When businesses buy software, rather than choose the software with the lowest purchase price, they ought to consider the total cost of ownership—including the added productivity and enjoyment that usability and user-experience provide.
Every software company will say “our product is usable,” so how can you prove to prospective customer that you’ve really got usability?
Your product has a usability advantage if:
- Your development team’s motivation is right. Software meets customer business needs if came out of a design and development process that considers stakeholders beyond the development team.
- Trials quickly reveal product effectiveness. In a hands-on trial, you want users to try common tasks, figure them out, and say they liked the experience. A good hands-on trial reduces a competitor’s vendor demo to an infomercial.
- It’s about information more than data. Data requires cognitive transformation in the user’s head to become information. Information is ready now to support insight and appropriate action.
- Change management is minimal. Your mental model is clearly evident and the user experience is pleasant, so resistance to change is lower. Employees will see evidence of leadership rather than another “solution” imposed on them.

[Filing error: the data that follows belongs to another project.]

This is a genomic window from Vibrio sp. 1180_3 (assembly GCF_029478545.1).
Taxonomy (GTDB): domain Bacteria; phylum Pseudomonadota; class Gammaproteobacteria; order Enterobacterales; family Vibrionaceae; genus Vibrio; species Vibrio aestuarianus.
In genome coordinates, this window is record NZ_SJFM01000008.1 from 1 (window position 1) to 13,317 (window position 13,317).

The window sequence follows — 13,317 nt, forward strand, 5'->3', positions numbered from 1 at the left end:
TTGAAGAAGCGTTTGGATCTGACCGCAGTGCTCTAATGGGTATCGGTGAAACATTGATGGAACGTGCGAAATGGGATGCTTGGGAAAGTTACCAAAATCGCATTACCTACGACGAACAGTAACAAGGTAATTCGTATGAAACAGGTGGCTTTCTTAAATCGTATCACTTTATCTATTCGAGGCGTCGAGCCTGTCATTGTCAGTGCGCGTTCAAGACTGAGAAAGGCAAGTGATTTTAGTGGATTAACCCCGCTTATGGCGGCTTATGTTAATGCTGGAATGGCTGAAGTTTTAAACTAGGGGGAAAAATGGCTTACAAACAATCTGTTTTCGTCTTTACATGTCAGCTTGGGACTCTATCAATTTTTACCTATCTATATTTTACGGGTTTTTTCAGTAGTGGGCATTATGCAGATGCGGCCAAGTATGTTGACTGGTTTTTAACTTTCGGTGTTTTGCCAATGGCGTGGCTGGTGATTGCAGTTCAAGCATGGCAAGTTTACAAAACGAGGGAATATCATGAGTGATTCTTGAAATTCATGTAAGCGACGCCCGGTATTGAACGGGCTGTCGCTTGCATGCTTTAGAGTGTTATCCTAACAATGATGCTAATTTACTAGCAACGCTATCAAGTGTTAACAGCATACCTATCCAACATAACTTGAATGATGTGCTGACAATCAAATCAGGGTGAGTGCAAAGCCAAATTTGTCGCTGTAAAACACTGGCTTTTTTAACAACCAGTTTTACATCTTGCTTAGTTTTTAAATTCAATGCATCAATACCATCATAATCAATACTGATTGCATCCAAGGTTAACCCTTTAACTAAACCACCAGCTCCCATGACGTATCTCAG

- Your training teaches skills. Pick one: training that leads users through a maze (an unusable-interface), or training that teaches users smarter ways to work toward their goals.
- You have metrics. If you tell customers how long it will take new users to start performing, you show your respect for their total cost of ownership.
- You have references. A product reference is as close as a Google search. In a web-2.0 world, your best “reference” could be an engaged, loyal user community.
Incidentally, getting the motivation right is what Five Sketches™ was designed to help development teams to do.
The first 4½ to 5 points, above, require the Development team’s involvement, and the last few benefit from Dev involvement. Clearly, a usability advantage requires the involvement of other departments, directed by a product manager who works the Marketing, Sales, Support, and Development teams in concert. :)
This post was inspired by a Howard Hambrose article in Baseline Magazine, which recommends that IT professionals question software usability before they buy and implement.